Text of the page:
The LEGO Bionicle line may have ended in 2016, but that hasn’t stopped fans from expanding on the theme. Case in point: Alex Mertens brings us a sleek version of the Rahi beast Muaka, inspired by a deep cut of Bionicle lore. I’m a fan of the smooth curves that give this model a sense of feline grace. The splash of color from the orange hose and lime green claws adds visual interest against the blue of the Hero Factory armor and Bionicle shoulder armor plating.
Speaking of that armor, we recently featured another re-imagining of Muaka that kept the yellow highlights from the Muaka & Kane-Ra set from 2001. Alex has gone one step further, taking the blue color from a Bone-Heads of Voodoo Island prototype that likely lead to Muaka! This early prototype can be seen in Christian Faber’s demo footage.
Builder Oscar Cederwall imagines a future where giant powerful mechs duke it out for your betting amusement. In this corner, weighing in at 30 tons, in blue armor we have the B-07 Melee Mech. Most mechs boast an impressive array of guns but I like how this one is instead equipped with out-sized fists. The stretcher holder part in yellow makes for good detailing and, when used in moderation, is an excellent color choice against the blue, black and white. Be sure to check out the rest of Oscar’s work as his other futuristic ideas also pack a powerful punch.
We know and love Anthony Wilson for his charismatic and vibrant brick-built characters. Some of them are utterly cute, while others are inspired by some very challenging video games. But this time Anthony draws inspiration from the very first generation of LEGO Bionicle sets, and in this particular case — from 8535 Lewa. His lumberjack Lewa scene is a stunning combination of smart building solutions and tiny references. The highlight of the scene is, of course, Lewa’s plaid shirt, which suits the hero surprisingly well! But can you spy the rest of symbols and smart use of pieces?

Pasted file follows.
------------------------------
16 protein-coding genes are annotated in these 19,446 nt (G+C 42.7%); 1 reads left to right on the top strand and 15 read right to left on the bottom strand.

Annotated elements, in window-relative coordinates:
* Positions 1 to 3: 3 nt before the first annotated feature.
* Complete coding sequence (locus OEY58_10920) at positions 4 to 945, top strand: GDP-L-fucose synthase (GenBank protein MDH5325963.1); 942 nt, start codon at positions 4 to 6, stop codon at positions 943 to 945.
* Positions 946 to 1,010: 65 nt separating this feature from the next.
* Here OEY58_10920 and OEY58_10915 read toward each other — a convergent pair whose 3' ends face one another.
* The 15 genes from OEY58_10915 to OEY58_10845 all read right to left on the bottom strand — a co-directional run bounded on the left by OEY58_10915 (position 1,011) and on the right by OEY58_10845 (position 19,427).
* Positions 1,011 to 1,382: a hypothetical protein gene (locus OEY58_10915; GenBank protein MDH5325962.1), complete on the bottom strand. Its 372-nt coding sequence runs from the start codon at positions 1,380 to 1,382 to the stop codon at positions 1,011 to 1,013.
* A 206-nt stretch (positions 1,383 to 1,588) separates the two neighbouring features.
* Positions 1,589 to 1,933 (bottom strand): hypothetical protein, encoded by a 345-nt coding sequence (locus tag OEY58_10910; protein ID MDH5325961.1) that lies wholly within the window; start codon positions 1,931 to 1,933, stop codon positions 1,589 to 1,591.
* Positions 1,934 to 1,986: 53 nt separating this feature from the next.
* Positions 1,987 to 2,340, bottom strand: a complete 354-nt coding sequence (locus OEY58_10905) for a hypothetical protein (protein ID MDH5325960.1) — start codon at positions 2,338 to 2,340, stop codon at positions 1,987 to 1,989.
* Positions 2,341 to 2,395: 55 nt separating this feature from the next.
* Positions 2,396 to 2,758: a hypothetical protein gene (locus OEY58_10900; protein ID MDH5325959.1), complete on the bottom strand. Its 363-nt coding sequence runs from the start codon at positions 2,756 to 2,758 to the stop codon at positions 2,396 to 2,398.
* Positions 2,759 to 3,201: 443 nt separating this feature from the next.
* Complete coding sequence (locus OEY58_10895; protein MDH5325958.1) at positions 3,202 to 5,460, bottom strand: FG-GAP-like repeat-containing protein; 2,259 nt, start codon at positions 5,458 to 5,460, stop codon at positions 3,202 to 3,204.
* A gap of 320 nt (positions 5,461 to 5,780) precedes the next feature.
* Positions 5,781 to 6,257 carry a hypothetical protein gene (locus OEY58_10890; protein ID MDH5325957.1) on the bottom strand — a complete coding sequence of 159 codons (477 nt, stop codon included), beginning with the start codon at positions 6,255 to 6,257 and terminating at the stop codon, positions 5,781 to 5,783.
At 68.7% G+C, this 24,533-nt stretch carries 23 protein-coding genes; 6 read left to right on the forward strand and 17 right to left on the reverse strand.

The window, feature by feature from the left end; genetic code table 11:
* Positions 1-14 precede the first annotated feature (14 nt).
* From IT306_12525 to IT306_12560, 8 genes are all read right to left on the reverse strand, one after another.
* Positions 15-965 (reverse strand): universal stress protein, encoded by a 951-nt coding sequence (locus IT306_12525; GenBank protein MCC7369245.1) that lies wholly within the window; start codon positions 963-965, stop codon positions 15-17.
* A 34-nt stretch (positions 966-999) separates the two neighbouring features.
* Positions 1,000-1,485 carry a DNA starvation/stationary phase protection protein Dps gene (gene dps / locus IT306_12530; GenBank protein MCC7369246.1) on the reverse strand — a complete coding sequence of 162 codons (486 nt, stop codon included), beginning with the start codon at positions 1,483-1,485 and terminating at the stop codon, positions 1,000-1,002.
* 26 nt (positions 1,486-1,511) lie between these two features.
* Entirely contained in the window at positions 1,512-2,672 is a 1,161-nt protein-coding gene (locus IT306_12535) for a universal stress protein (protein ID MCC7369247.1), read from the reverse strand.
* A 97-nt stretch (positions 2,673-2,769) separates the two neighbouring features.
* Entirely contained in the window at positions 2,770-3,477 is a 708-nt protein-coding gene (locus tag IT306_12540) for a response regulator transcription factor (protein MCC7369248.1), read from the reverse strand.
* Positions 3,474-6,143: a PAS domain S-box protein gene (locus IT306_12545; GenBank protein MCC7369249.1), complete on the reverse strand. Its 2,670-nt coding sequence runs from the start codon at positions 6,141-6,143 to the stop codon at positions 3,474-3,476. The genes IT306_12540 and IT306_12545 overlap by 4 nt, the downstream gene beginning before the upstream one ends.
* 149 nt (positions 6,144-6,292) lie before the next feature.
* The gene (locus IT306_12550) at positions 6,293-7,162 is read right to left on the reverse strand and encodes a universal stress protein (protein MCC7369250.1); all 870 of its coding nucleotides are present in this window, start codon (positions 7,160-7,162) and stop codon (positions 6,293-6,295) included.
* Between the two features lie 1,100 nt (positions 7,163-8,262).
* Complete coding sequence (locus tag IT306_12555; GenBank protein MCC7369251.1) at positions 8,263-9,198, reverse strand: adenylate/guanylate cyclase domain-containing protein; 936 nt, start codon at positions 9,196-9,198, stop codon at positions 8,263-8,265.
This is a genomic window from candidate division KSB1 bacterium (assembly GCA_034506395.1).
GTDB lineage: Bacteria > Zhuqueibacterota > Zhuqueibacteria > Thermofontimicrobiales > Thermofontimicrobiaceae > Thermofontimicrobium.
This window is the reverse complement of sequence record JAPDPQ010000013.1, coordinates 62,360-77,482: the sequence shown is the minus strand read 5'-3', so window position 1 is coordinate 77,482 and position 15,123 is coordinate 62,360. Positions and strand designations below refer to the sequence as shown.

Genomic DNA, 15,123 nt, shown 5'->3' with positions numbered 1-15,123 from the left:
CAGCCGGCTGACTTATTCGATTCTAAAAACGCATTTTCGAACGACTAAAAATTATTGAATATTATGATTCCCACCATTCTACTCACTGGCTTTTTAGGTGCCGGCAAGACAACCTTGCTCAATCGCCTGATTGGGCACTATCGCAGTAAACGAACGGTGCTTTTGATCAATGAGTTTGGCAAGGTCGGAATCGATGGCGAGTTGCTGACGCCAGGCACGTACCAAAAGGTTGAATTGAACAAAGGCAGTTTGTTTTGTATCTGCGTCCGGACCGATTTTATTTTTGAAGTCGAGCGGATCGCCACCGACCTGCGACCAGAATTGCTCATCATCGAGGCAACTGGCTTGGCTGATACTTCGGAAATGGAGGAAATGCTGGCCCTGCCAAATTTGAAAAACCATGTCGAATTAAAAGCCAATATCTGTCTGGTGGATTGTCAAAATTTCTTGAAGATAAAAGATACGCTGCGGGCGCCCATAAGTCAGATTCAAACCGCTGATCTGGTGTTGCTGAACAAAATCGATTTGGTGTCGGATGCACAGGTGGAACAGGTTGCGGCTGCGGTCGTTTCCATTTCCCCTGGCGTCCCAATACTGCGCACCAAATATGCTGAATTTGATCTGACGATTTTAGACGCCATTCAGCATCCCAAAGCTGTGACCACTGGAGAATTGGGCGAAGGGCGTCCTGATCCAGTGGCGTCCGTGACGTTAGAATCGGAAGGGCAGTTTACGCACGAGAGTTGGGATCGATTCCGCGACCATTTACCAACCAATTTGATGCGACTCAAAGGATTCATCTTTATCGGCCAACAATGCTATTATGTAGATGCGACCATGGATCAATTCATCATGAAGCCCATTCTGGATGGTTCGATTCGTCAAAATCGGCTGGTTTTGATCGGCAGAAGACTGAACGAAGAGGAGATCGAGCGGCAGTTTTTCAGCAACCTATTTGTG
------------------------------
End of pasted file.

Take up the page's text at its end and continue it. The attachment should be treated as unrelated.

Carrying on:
It’s amazing what a talented LEGO builder can achieve when they step outside their comfort zone. Andreas Lenander was inspired to build something “Bionicle-ish” and I think he nailed it. The contrast in building styles between the complex dragon and the studs-up base is the perfect way to make the dragon stand out.
The dragon’s neck is particularly well done, being constructed mainly out of robot arms to resemble scales. Robot arms are actually used throughout, also being used for teeth and the tips of the black horns. The Piraka leg pieces are the ideal choice for the ridge of the dragon’s face: they give it that undeniably rigid-skinned lacertilian look.
The earliest LEGO Bionicle sets were drastically different from much later sets in the series, along with the constraction (constructible action) figures of today. The classic Rahi set Tarakava that inspired this revamp by [Jack Frost] uses barely any ball joints or specialized weapon elements from the Bionicle theme. Despite this, I feel it embodies the spirit of Bionicle more than the theme’s later releases. This build is part of a series of Rahi set re-imaginings, of which we recently featured Muaka and a Colony Drone.
I love how the builder kept all the iconic pieces of the original set (or rather half of the set, as there were two creatures in the original), such as the dark turquoise Kanohi mask and claw weapon used to form the creature’s huge fangs. Then there are the older-style Technic panels on the face, which keep the model as silly-looking as the set from 2001. The repetitive use of other teal elements also adds a lot of spiny character to this amphibious predator.
The tables have been turned, and our alien overlords are getting a taste of their own thorax salve.
This wonderfully detailed insect prisoner by Poor Disadvantaged is more than just a great LEGO creation. It is part of a collaborative project to re-imagine early Bionicle-themed sets with a fresh perspective. The chunky wheel part makes a perfectly unpleasant shackle. Another awesome detail is the multiple robot arms used to create a very detailed mouth complete with feeding mandibles.